Armitage's professional career has included positions with the Ballet de Geneve, dancing the repertoire of George Balanchine, and with Merce Cunningham's Dance Co. before she started her own companies, first in New York City, then in Europe.
In 2005, she established Armitage Gone! Dance in New York City. She has choreographed works for Mikhail Baryshnikov, Rudolf Nureyev, Jeff Koons, Alvin Ailey, Jean-Paul Gaultier, Christian Lacroix, James Ivory, Michael Jackson, Madonna and Cirque du Soleil, ballet and opera companies in Paris, Berlin, Monte Carlo, Havana and Washington. She has set work to compositions by Johannes Brahms and Bela Bartok and modern composers such as Gyorgy Ligeti and Tod Machover on subjects ranging from Audubon's birds to black holes and string theory.
Armitage has been awarded the Commandeur dans L'order des Arts et des Lettres. Vanity Fair christened her the "punk ballerina," and her work has been featured in several television documentaries.
In 2004, The New Yorker welcomed her back to New York City: "For more than 20 years, since Balanchine's death, people have been waiting for someone to ... create the future of American ballet ... Armitage seems to be trying to do so."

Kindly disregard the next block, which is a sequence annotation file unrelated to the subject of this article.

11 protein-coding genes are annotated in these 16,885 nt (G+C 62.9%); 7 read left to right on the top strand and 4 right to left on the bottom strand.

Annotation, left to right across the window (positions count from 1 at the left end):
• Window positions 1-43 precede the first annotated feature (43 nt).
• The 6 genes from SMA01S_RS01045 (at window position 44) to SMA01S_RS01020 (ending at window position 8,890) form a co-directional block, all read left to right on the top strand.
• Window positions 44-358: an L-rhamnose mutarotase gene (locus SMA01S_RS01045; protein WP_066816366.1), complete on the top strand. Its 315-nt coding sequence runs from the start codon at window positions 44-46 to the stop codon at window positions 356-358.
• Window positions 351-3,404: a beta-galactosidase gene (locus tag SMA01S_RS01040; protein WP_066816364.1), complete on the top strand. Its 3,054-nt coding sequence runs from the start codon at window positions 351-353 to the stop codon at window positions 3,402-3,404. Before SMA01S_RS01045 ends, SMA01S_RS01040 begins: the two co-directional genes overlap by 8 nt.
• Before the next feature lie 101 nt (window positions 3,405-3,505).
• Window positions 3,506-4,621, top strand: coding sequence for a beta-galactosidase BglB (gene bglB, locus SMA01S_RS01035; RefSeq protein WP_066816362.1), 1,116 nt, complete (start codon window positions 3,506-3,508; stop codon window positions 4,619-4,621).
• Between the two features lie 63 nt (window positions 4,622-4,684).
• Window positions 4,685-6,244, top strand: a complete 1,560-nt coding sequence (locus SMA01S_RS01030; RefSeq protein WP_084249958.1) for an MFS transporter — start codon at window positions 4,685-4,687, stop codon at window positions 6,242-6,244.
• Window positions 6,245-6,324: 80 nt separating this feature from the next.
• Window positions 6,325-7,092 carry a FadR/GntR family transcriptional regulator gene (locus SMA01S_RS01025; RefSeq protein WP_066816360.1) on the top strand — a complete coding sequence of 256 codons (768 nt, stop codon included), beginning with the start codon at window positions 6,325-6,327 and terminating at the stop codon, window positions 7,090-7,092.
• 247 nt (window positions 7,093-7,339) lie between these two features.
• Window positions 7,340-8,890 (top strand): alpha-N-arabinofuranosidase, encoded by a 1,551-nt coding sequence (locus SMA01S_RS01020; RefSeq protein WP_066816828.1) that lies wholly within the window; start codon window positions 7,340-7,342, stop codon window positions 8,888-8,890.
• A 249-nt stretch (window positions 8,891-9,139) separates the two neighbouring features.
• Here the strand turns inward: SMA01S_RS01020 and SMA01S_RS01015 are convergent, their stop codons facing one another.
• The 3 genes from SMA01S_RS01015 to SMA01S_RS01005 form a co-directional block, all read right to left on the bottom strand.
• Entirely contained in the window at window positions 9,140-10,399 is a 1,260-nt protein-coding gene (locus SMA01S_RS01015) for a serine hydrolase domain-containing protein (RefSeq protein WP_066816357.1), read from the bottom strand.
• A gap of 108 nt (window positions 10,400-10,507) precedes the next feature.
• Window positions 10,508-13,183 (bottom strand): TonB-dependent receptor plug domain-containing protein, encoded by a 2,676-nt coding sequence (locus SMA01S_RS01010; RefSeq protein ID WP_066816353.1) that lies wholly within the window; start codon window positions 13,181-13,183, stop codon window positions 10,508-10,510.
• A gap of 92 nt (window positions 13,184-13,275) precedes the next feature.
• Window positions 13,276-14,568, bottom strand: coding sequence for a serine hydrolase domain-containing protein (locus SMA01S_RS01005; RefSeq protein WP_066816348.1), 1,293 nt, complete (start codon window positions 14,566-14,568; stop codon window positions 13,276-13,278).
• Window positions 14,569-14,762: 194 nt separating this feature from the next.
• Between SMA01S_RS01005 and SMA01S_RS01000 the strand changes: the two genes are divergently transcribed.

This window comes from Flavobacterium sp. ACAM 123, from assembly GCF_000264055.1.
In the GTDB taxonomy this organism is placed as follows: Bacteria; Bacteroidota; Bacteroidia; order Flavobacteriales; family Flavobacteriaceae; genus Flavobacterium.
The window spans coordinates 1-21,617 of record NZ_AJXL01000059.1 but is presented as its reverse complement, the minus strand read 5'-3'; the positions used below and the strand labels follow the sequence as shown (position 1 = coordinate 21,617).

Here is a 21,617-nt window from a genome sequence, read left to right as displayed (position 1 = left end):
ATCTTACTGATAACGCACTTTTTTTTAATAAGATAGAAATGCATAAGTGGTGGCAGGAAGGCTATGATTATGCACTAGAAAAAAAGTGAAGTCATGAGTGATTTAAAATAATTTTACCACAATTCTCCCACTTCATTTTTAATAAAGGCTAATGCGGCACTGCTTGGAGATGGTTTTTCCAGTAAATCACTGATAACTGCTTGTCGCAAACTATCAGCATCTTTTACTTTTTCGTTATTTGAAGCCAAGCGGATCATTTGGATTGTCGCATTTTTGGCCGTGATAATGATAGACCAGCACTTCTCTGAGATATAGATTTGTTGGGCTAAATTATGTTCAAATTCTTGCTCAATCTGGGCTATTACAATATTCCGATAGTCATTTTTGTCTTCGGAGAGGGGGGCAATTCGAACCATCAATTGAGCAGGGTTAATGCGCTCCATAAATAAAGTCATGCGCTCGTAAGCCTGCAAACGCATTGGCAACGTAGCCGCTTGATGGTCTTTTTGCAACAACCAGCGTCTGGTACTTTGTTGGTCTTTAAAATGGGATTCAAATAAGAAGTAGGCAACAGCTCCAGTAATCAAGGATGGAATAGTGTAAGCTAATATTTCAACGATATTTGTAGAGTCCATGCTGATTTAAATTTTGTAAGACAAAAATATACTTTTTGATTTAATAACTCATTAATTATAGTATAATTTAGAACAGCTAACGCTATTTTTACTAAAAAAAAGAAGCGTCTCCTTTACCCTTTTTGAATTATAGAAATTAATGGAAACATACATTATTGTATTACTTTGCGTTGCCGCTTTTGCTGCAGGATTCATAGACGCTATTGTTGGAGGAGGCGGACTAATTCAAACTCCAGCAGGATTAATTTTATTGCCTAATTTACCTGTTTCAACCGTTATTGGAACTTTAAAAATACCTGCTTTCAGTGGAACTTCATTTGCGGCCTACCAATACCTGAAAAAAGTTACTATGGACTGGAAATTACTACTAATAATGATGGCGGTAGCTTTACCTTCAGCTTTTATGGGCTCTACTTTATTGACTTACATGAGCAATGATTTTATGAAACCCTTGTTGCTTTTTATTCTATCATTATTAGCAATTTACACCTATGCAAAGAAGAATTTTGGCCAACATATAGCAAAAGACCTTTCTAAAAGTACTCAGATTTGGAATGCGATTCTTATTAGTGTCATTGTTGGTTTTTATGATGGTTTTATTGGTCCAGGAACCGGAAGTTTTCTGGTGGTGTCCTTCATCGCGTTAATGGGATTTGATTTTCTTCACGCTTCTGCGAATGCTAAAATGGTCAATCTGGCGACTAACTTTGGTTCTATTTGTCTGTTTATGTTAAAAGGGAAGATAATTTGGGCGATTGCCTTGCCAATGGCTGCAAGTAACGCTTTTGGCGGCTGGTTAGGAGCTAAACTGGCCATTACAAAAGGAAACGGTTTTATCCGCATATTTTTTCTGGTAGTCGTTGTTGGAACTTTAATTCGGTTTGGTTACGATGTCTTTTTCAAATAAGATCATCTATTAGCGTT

She directed the 2004 Venice Biennale International Festival of Contemporary Dance, and her choreography for the 2009 Broadway revival of "Hair" earned her a Tony nomination.
Armitage started dancing in Lawrence under Tomi Wortham at the Lawrence Dance Studio before studying with Ballet West, the School of American Ballet in New York City and in London. She returns regularly to Lawrence to perform at the Lied Center of Kansas and to host master classes at the University of Kansas.